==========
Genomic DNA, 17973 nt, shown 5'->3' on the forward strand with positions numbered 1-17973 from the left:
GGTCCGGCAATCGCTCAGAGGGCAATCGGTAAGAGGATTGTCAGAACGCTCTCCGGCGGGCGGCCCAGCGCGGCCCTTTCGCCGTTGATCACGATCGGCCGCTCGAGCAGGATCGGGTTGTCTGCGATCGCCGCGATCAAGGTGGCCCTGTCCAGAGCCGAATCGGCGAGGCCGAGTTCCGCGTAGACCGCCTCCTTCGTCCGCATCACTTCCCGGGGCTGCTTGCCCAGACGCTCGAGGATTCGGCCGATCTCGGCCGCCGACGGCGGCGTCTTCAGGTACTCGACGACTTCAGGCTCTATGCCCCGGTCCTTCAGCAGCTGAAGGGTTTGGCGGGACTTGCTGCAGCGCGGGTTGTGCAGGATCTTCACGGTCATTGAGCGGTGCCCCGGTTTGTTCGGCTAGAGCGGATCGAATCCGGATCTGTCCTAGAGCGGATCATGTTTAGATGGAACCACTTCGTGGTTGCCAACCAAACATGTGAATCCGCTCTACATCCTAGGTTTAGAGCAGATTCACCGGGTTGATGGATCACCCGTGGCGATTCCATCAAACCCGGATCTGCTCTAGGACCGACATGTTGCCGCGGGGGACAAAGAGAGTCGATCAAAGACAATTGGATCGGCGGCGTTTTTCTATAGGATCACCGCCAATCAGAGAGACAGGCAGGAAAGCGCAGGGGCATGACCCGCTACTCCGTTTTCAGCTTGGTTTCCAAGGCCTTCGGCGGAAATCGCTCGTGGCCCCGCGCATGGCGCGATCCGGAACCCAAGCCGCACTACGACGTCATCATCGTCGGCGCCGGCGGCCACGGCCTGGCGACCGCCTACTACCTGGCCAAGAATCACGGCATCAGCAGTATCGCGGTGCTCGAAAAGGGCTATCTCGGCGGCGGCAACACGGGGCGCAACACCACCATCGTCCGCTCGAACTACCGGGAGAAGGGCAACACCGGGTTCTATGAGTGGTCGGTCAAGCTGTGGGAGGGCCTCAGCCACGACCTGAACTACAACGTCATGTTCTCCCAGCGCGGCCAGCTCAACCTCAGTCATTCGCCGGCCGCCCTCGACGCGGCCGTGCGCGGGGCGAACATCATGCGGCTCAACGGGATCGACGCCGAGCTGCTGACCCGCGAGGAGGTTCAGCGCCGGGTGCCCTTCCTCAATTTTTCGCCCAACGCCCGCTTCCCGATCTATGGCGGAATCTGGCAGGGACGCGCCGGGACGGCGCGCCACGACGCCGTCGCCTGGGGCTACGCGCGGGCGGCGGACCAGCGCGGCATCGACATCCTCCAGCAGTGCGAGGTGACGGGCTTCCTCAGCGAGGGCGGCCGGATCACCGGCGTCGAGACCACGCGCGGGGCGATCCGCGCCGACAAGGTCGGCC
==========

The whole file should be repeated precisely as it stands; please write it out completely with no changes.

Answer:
Genomic DNA, 17973 nt, shown 5'->3' on the forward strand with positions numbered 1-17973 from the left:
GGTCCGGCAATCGCTCAGAGGGCAATCGGTAAGAGGATTGTCAGAACGCTCTCCGGCGGGCGGCCCAGCGCGGCCCTTTCGCCGTTGATCACGATCGGCCGCTCGAGCAGGATCGGGTTGTCTGCGATCGCCGCGATCAAGGTGGCCCTGTCCAGAGCCGAATCGGCGAGGCCGAGTTCCGCGTAGACCGCCTCCTTCGTCCGCATCACTTCCCGGGGCTGCTTGCCCAGACGCTCGAGGATTCGGCCGATCTCGGCCGCCGACGGCGGCGTCTTCAGGTACTCGACGACTTCAGGCTCTATGCCCCGGTCCTTCAGCAGCTGAAGGGTTTGGCGGGACTTGCTGCAGCGCGGGTTGTGCAGGATCTTCACGGTCATTGAGCGGTGCCCCGGTTTGTTCGGCTAGAGCGGATCGAATCCGGATCTGTCCTAGAGCGGATCATGTTTAGATGGAACCACTTCGTGGTTGCCAACCAAACATGTGAATCCGCTCTACATCCTAGGTTTAGAGCAGATTCACCGGGTTGATGGATCACCCGTGGCGATTCCATCAAACCCGGATCTGCTCTAGGACCGACATGTTGCCGCGGGGGACAAAGAGAGTCGATCAAAGACAATTGGATCGGCGGCGTTTTTCTATAGGATCACCGCCAATCAGAGAGACAGGCAGGAAAGCGCAGGGGCATGACCCGCTACTCCGTTTTCAGCTTGGTTTCCAAGGCCTTCGGCGGAAATCGCTCGTGGCCCCGCGCATGGCGCGATCCGGAACCCAAGCCGCACTACGACGTCATCATCGTCGGCGCCGGCGGCCACGGCCTGGCGACCGCCTACTACCTGGCCAAGAATCACGGCATCAGCAGTATCGCGGTGCTCGAAAAGGGCTATCTCGGCGGCGGCAACACGGGGCGCAACACCACCATCGTCCGCTCGAACTACCGGGAGAAGGGCAACACCGGGTTCTATGAGTGGTCGGTCAAGCTGTGGGAGGGCCTCAGCCACGACCTGAACTACAACGTCATGTTCTCCCAGCGCGGCCAGCTCAACCTCAGTCATTCGCCGGCCGCCCTCGACGCGGCCGTGCGCGGGGCGAACATCATGCGGCTCAACGGGATCGACGCCGAGCTGCTGACCCGCGAGGAGGTTCAGCGCCGGGTGCCCTTCCTCAATTTTTCGCCCAACGCCCGCTTCCCGATCTATGGCGGAATCTGGCAGGGACGCGCCGGGACGGCGCGCCACGACGCCGTCGCCTGGGGCTACGCGCGGGCGGCGGACCAGCGCGGCATCGACATCCTCCAGCAGTGCGAGGTGACGGGCTTCCTCAGCGAGGGCGGCCGGATCACCGGCGTCGAGACCACGCGCGGGGCGATCCGCGCCGACAAGGTCGGCC